10 Easy Classic Italian Pasta Dishes

One of the best parts about cooking and eating Italian food is the simplicity. Most Italian dishes are super simple; the secret is in the characteristics of the ingredients. High quality, local goods made with love infuses the quality of the final product. Use an excellent quality pasta, fresh herbs, organic vegetables and some ripe tomatoes and you have everything you need for a feast. Don’t forget the bottle of wine! Master these 10 easy classic Italian pasta dishes, and you will have an excellent working knowledge of Italian cooking.

First, a brief discussion about dry vs. fresh pasta. Any of these dishes will be perfectly authentic and delicious with dried pasta. During my travels in Italy, I came to understand that dry pasta is just as valued as fresh. Many Italian markets stock a huge array of dried pasta in every shape imaginable. If you can buy fresh pasta or if you want to make it yourself, it is always so delicious but sometimes that is just not feasible. Nevertheless, the lack of availability of fresh pasta should not deter us from enjoying these yummy dishes.

Here are my top 10 favorite, simple Italian pasta dishes (all vegetarian)

Spaghetti aglio, olio e peperoncino- Spaghetti with garlic, olive oil and peppers

Spaghetti with olive oil and garlic

A classic. Any Italian cookbook worth its salt will have an aglio, olio e peperoncino recipe. Just as Mozart or Beethoven are necessary ingredients in any pianist’s repertoire, aglio, olio e peperoncino should be at the fingertips of any Italian home cook. This recipe from Food Network gives the basics. No frills. Remember to use high quality extra virgin olive oil.

Pasta e Fagioli – Pasta and Beans

Technically this is a soup, but it is truly a pasta classic. Pasta and Fagioli, pasta and bean soup comes from the cucina povera tradition. In the poorer rural areas of southern Italy, food was made from hearty but inexpensive ingredients. Creations such as pizza and pasta grew from necessity. There are countless variations of this soup; mine is a vegetarian version made with borlotti beans.

Classic Pasta with Simple Tomato Sauce

Pictured here, drenched in tomato sauce, are curly fusilli which are designed to hold onto lots and lots of sauce. This fresh salsa di pomodoro (tomato sauce) accommodates any and all pasta, gnocchi and ravioli.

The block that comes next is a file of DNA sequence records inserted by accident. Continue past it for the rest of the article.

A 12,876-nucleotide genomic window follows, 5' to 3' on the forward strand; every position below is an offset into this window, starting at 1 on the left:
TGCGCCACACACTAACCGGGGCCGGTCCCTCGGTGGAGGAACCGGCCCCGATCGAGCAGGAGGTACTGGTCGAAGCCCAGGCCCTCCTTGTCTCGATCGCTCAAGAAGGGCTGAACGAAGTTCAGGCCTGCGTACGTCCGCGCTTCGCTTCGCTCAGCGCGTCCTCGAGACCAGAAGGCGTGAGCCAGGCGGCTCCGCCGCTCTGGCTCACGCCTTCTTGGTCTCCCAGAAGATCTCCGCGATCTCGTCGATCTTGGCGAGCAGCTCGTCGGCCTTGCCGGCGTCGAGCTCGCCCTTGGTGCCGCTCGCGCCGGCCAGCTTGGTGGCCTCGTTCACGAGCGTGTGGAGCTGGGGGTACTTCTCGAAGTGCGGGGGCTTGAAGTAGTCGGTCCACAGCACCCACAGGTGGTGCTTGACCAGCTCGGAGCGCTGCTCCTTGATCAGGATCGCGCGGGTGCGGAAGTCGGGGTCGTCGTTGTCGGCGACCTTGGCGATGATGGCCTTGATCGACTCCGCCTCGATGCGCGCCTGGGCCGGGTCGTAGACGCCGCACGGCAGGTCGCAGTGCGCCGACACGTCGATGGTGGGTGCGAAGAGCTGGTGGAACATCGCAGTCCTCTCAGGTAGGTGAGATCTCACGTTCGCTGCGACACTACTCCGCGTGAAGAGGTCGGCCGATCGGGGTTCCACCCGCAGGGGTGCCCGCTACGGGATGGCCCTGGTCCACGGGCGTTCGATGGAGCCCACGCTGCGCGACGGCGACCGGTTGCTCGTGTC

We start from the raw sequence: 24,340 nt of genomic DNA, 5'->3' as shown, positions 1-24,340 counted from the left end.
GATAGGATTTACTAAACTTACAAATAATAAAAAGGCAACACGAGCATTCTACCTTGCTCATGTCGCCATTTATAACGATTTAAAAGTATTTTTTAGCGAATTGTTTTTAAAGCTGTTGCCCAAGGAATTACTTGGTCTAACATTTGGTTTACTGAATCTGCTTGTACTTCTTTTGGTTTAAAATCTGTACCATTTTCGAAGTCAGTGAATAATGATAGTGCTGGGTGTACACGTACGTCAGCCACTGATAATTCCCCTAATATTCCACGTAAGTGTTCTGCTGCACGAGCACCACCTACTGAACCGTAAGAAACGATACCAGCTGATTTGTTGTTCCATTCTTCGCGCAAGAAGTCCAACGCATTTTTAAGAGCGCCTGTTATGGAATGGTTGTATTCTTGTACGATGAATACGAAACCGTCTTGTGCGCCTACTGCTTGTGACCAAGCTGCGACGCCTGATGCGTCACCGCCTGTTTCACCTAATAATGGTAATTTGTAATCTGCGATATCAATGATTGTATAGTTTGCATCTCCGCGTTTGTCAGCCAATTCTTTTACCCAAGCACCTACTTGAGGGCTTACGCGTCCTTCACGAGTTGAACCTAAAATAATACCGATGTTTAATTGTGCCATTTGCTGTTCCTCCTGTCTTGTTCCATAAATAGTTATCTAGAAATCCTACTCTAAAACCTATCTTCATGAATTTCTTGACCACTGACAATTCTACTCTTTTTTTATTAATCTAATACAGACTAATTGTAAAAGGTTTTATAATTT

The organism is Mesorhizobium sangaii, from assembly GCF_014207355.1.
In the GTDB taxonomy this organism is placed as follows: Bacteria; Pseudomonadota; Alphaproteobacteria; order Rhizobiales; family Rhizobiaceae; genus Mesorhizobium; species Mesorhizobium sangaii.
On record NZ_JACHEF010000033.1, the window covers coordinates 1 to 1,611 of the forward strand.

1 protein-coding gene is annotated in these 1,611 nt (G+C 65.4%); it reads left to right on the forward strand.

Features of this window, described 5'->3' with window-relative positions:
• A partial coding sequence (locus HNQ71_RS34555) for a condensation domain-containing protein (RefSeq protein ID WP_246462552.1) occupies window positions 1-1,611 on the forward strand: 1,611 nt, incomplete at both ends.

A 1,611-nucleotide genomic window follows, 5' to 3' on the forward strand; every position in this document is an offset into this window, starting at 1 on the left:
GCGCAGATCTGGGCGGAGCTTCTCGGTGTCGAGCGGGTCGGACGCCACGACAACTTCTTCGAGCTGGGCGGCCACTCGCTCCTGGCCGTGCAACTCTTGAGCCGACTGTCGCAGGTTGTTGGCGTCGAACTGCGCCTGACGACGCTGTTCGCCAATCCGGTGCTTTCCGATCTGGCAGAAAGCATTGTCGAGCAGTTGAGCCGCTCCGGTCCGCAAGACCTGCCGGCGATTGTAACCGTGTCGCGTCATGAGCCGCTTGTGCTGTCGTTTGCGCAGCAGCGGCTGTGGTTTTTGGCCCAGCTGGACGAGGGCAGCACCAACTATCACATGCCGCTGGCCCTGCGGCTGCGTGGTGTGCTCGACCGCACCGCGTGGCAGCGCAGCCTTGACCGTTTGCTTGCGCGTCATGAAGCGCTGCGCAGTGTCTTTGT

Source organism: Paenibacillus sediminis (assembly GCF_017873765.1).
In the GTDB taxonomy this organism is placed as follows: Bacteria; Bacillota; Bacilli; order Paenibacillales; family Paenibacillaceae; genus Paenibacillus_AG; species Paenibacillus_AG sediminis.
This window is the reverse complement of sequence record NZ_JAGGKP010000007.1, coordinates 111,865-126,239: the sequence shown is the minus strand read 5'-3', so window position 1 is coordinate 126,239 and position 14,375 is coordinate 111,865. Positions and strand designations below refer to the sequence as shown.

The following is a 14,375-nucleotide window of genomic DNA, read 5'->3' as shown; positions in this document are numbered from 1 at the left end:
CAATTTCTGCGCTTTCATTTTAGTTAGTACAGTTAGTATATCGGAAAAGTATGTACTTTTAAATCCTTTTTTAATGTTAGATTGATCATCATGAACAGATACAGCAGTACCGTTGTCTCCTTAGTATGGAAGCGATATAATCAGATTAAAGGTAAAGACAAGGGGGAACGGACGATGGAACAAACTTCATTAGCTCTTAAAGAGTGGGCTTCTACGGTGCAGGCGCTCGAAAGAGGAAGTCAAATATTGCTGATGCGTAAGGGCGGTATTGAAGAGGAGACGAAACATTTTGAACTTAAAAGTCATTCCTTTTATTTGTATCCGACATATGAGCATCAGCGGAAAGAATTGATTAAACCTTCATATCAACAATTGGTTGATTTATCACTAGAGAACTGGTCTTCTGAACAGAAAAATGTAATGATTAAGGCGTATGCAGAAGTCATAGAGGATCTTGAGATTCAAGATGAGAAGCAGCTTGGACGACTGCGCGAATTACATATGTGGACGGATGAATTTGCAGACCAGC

Cacio e Pepe

Cacio e pepe Cheese and black pepper pasta
Cacio e Pepe in Rome

When in Rome… eat as much cacio e pepe as humanly possible. Simple magic describes this dish made with three ingredients: spaghetti, black pepper, pecorino cheese. That’s it. Done. In a bowl combine grated pecorino (sheep cheese) and several grinds of black pepper. While the pasta is cooking, add a ladle or two of pasta cooking water and stir very vigorously to the emalgomate the cheese, pepper and water until creamy. When pasta is done, add it to the cheese sauce and mix again. Top with a few more grinds of black pepper. The magic part is the creamy sauce that results from the cheese and pasta water combo. Serve piping hot.

Pasta alla Puttanesca

pasta alla puttanesca

This dish has an interesting history; legend has it that puttanesca, loosely translated as “lady of the evening,” was a quick and easy dish to prepare between customers. The classic version of puttanesca calls for three little anchovies to be heated in olive oil.  My vegetarian version, in my opinion, is just as tasty. The capers, olives and tomato sauce create magnificant umami.

Pasta al Limone – Fettucine with Lemon Cream Sauce 

Lemon Cream Fettuccine
This deceptively simple dish can be made in the time it takes to boil your pasta noodles. The combination of lemon juice and lemon zest in heavy cream creates a lovely sauce. Fettuccine is the perfect vehicle; the sauce coats the long, flat noodles in a very satisfying way.

Baked Rigatoni and Mushrooms

Rigatoni mushrooms with diced tomatoes
Baked, cheesy and full of flavor. A very simple dish that comes from Avellino province in Southern Italy. Many recipes call for sausage; here is my vegetarian version.

Fettuccine Alfredo

True for many Italian American dishes, fettuccine Alfredo has its share of lore and mystery.  The most consistent version dates back to 1914 in Rome. A chef named Alfredo di Lelio threw this dish together with his homemade pasta, butter and parmigiana cheese. It worked wonders for his wife suffering from morning sickness. Over the years, many adaptations ensued and the recipe includes heavy cream instead of butter. Nevertheless, I love this comforting dish because my grandmother loved it, too

Pesto alla Genovese

The fragrance and flavor of basil compares to no other. Although there are several varieties of basil, the variety from Genoa in Northern Italy seems to make the best pesto perhaps because the leaves are so delicate and full of flavor. Once you make the pesto sauce, it can be used on anything from fettuccine to gnocchi to ravioli.

Spaghetti with Broccolini rabe, olive oil, garlic and peppers

Another classic and a healthy variation on the spaghetti, olive oil and peppers. If you have seen How Not to Die, the new book about curing disease with foods? Broccoli robe, a cruciferous vegetable, is on the list of foods to eat every day that provide huge health benefits.

I hope you enjoy each of these beloved recipes. Do you have any favorite pasta dishes? I would love to hear from you!

Your comments are always welcome!